From 11 to 22 September, Tak visited collaborator James O’Dwyer and his lab at the University of Illinois at Urbana-Champaign. During the visit, Tak interacted with James and members of his lab, including his two post-docs Rafael D’Andrea and Mario Muscarella, as well as his three graduate students Alice Doucet Beaupré, Stacey Butler and Nick Sutton. There were fruitful exchanges between James, Rafael and Tak on developing a size-structured version of a neutral model, which has been found to give species-abundance distributions with a power-law form under certain scenarios. They explored possible extensions to a recent paper on this topic (D’Andrea & O’Dwyer, 2017), including application to dynamics of the frequencies of human names (O’Dwyer & Kandler, in review). The visit also provided a good opportunity for Tak to learn more about the work being done in James’s lab, which is at the forefront of theoretical ecology and evolution.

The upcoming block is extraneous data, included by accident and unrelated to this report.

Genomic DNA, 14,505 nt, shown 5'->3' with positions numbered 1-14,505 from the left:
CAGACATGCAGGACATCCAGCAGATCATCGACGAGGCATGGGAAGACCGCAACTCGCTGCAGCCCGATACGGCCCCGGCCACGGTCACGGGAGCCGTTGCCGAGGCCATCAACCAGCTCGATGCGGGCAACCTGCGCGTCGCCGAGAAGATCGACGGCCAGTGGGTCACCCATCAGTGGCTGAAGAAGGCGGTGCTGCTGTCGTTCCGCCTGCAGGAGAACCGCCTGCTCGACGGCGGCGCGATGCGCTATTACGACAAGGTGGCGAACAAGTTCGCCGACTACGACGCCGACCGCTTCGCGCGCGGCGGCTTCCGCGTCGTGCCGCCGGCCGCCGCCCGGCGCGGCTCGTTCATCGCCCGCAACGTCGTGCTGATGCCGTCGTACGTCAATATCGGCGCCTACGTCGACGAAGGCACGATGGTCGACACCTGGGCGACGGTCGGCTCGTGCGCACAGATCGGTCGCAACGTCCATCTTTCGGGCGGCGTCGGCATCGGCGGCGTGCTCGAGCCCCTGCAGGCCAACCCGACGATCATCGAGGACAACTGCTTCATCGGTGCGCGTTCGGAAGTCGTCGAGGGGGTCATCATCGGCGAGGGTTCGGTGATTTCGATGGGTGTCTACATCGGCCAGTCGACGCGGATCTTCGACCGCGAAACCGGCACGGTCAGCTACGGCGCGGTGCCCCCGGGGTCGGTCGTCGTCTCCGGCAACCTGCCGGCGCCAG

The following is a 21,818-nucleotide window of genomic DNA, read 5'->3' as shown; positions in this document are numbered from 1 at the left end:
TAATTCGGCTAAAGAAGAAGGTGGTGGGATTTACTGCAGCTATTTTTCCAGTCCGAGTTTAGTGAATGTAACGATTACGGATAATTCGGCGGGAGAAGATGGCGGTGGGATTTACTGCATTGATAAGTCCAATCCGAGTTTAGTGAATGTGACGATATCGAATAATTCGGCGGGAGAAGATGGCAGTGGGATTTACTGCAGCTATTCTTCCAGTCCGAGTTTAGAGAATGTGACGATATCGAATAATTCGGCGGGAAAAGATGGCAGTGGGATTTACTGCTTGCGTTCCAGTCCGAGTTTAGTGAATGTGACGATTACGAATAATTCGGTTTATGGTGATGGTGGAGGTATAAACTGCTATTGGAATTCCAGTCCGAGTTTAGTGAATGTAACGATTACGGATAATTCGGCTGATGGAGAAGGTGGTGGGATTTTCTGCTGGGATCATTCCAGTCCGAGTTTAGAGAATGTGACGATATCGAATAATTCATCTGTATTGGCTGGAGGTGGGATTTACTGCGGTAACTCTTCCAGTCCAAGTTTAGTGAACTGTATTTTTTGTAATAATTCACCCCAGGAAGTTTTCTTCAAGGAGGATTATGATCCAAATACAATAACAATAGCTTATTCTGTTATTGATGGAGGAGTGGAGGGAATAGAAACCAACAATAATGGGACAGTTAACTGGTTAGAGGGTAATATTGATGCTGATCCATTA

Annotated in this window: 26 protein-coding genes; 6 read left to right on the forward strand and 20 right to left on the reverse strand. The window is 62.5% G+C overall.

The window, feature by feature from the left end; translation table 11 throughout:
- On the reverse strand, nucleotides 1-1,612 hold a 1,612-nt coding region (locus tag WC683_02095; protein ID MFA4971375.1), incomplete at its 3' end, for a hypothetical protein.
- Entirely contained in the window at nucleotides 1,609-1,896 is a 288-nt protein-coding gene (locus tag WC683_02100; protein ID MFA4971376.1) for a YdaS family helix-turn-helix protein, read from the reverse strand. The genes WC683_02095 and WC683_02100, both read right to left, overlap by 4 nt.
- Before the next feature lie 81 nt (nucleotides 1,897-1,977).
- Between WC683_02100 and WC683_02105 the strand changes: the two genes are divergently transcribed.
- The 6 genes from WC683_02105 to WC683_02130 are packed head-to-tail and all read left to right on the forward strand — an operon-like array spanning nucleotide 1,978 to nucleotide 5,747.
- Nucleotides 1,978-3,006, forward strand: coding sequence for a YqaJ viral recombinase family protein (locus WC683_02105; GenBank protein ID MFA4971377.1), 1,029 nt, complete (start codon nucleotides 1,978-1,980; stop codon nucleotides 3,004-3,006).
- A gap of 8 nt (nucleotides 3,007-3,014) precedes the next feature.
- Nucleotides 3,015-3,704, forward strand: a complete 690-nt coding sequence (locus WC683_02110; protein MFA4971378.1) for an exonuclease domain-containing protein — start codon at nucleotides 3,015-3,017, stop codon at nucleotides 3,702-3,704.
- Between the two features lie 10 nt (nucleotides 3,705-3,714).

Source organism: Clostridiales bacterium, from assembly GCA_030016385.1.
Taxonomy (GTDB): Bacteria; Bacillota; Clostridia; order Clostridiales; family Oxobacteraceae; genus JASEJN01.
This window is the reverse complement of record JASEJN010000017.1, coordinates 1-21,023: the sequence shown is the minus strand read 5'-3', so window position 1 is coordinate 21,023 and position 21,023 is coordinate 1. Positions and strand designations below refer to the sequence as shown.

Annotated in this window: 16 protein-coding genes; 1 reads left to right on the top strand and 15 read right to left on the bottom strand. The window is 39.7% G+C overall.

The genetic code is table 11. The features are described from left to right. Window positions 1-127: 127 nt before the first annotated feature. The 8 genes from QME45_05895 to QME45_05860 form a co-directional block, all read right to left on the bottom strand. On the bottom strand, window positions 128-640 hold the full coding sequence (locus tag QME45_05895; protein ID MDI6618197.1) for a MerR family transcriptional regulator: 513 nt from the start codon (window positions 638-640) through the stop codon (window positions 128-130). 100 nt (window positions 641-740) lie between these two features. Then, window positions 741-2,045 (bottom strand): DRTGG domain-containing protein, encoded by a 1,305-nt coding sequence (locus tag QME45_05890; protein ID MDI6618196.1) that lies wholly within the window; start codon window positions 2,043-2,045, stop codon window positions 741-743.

In addition, Tak presented a seminar on recent work he had been involved in, which is to do with extending neutral models to include random differences in species demographic rates, in a parsimonious way. These random differences could represent species-specific responses to changes in environmental conditions. Incorporation of these differences into neutral models can explain a greater number of biodiversity patterns in tree communities, especially patterns that incorporate changes over time. Tak received constructive and insightful feedback during the seminar. Furthermore, Rick Condit visited the O’Dwyer lab for one day and this enabled mutually beneficial exchanges between Rick, Tak and members of the lab on mechanisms sustaining patterns of biodiversity in tree communities. Rick also gave a seminar on new work that he has done on drivers of patterns of beta-diversity in Panama, which generated lively exchanges.